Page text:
Now that President Clinton and GOP leaders of Congress have struck a balanced-budget deal, the business community is wondering: Is this it for bipartisan cooperation? The cynics assume the Democrats and Republicans will call it quits and gear up for the '98 election battle. But there may be just enough glow left from the budget accord to get a modest business-friendly agenda through the 105th Congress.
Lobbyists believe prospects have brightened for passage of some items on business' wish list. While companies can count on Republicans to champion their agenda, a few corporate priorities have some Democratic support. These include limiting damages stemming from cleaning up toxic-waste sites, deregulating the electric utility industry, and letting banks, securities firms, and insurance companies get into each other's business. Once the budget deal is enacted, "people will get excited and try to find other things to do together," says Mark Isakowitz of the National Federation of Independent Business.
But the era of good feelings will only go so far. Other business favorites enjoy GOP backing but face tough sledding. For example, congressional Democrats, egged on by trial lawyers and labor, will resist bills to curb frivolous lawsuits over defective products and to give companies greater flexibility to offer workers time off instead of overtime pay.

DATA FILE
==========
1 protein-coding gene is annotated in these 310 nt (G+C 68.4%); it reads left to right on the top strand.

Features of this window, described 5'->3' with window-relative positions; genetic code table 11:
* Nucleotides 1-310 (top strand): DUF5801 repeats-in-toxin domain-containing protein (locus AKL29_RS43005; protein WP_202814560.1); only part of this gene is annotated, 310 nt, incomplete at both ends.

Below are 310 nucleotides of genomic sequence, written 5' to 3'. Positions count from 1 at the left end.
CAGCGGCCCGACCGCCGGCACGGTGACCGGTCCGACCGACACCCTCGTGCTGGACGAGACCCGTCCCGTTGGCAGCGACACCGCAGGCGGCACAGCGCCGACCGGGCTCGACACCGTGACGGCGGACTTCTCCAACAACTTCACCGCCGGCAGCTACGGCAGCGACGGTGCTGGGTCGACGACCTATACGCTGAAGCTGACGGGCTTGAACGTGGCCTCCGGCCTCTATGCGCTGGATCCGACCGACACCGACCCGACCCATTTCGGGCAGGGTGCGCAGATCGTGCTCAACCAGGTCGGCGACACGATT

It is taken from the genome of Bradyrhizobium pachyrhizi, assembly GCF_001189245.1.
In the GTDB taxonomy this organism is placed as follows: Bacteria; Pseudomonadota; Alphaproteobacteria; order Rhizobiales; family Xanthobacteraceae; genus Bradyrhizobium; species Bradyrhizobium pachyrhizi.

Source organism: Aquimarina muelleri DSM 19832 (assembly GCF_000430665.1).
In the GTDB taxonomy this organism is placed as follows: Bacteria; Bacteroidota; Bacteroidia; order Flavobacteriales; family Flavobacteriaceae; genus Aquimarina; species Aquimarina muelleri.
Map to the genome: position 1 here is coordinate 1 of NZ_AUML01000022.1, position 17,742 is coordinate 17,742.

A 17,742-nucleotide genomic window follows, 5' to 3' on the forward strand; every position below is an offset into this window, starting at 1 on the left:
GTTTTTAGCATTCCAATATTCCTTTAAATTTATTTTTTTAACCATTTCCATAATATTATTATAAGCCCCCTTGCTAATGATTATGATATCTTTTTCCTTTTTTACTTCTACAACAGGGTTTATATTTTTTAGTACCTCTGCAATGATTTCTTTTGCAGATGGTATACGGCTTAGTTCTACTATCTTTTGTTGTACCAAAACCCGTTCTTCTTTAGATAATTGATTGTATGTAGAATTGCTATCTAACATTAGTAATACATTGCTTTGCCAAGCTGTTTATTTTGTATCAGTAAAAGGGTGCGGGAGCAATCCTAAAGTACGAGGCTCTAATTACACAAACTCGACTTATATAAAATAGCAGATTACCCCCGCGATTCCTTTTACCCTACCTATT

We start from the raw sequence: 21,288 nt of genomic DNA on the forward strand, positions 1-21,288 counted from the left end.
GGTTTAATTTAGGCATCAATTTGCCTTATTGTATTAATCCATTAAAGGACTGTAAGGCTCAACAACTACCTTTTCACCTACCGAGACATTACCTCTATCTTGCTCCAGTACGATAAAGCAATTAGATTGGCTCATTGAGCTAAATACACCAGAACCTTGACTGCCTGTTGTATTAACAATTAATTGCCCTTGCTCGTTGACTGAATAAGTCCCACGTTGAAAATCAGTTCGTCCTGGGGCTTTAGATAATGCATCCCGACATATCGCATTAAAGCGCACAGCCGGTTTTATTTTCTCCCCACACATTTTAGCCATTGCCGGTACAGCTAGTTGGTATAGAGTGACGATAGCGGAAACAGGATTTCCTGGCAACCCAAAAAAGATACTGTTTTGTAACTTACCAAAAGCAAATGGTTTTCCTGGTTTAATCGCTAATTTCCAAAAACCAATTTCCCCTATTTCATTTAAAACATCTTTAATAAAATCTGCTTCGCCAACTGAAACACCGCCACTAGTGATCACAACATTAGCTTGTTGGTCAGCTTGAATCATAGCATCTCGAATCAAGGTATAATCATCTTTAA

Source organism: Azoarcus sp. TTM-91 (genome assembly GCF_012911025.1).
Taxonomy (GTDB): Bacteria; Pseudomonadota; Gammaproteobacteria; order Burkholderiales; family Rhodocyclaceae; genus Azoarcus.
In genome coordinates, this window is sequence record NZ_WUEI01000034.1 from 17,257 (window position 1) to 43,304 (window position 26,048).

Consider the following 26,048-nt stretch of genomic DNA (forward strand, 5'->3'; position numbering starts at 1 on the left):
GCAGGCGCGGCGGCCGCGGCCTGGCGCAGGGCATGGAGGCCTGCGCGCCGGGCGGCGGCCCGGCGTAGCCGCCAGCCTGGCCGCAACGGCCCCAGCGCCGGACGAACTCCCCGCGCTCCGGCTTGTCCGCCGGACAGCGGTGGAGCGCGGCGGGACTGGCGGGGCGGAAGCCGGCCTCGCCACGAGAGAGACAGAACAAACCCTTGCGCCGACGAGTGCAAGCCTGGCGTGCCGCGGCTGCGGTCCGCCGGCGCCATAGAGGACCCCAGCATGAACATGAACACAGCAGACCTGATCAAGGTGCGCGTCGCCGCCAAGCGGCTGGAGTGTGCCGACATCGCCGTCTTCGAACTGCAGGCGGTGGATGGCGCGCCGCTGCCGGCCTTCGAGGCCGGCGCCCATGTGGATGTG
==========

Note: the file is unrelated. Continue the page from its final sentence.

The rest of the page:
"FRAGILE." At the White House, the President is walking a fine line. To keep the bipartisanship perking, he's working with Republicans on expansion of free trade and a revised environmental-cleanup bill. And on May 21, Treasury Secretary Robert E. Rubin unveiled an Administration plan to spur competition in financial services.
But Clinton can't go too far. Labor for now has slammed the door on White House feelers to work out a compromise on comp time. Efforts by Clinton economic aides to negotiate with the GOP on a product-liability reform bill are drawing fire from political staffers. And with the budget battle over, Clinton is likely to anger Republicans and business by returning to his social investment initiatives--on early childhood education, the environment, health care, and day care. "After the budget, the test for both parties is, which one does the best job of defining the country's future," says National Economic Council Director Gene Sperling.
That struggle may begin during the process of enacting the tax and spending details of the budget deal. Democratic tempers will flare if Republicans try to kill funding for the National Endowment for the Arts, fatten tax cuts for investors and business, or monkey with Clinton's cherished education tax credits. "The spirit of bipartisan cooperation is fragile," cautions Representative Robert T. Matsui (D-Calif.). Adds a top House GOP aide: "There's still enormous mistrust of the President among our guys."
Even if the two parties sidestep budget differences, they have no intention of tackling other big, politically charged issues before the congressional elections. Convinced they overreached in the revolution-minded 104th Congress, Senate Majority Leader Trent Lott (R-Miss.) and House Speaker Newt Gingrich (R-Ga.) are pushing pragmatism. So they've shelved for now such GOP goals as a sweeping revision of the tax code, major overhauls of Medicare and Social Security, and an end to affirmative action. "Maybe we take half a loaf this year and half a loaf" in 1999, says Assistant Senate Majority Leader Don Nickles (R-Okla.).
The upshot: Business will have to settle for small victories on environmental cleanup, highway funding, and trade. They may lack the sweep of a budget accord, but that's probably the best business can expect divided government to deliver.